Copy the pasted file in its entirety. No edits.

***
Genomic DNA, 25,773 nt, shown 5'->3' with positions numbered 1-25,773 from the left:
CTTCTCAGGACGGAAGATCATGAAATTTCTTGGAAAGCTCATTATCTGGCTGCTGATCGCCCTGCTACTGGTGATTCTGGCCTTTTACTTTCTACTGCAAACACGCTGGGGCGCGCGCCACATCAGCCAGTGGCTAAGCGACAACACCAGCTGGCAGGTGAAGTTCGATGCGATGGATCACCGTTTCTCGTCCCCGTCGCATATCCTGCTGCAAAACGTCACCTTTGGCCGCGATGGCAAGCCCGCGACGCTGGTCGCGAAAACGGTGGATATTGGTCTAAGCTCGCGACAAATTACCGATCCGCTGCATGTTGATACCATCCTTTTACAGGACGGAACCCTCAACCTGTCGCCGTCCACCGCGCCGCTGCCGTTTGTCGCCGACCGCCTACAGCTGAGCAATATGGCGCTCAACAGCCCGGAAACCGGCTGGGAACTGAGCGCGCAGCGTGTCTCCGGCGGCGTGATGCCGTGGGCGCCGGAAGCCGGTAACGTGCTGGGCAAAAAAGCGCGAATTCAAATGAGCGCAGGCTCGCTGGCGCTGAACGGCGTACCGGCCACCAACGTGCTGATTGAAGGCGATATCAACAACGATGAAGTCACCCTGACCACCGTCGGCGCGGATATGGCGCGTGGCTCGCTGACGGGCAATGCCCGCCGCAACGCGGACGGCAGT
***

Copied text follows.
Genomic DNA, 25,773 nt, shown 5'->3' with positions numbered 1-25,773 from the left:
CTTCTCAGGACGGAAGATCATGAAATTTCTTGGAAAGCTCATTATCTGGCTGCTGATCGCCCTGCTACTGGTGATTCTGGCCTTTTACTTTCTACTGCAAACACGCTGGGGCGCGCGCCACATCAGCCAGTGGCTAAGCGACAACACCAGCTGGCAGGTGAAGTTCGATGCGATGGATCACCGTTTCTCGTCCCCGTCGCATATCCTGCTGCAAAACGTCACCTTTGGCCGCGATGGCAAGCCCGCGACGCTGGTCGCGAAAACGGTGGATATTGGTCTAAGCTCGCGACAAATTACCGATCCGCTGCATGTTGATACCATCCTTTTACAGGACGGAACCCTCAACCTGTCGCCGTCCACCGCGCCGCTGCCGTTTGTCGCCGACCGCCTACAGCTGAGCAATATGGCGCTCAACAGCCCGGAAACCGGCTGGGAACTGAGCGCGCAGCGTGTCTCCGGCGGCGTGATGCCGTGGGCGCCGGAAGCCGGTAACGTGCTGGGCAAAAAAGCGCGAATTCAAATGAGCGCAGGCTCGCTGGCGCTGAACGGCGTACCGGCCACCAACGTGCTGATTGAAGGCGATATCAACAACGATGAAGTCACCCTGACCACCGTCGGCGCGGATATGGCGCGTGGCTCGCTGACGGGCAATGCCCGCCGCAACGCGGACGGCAGT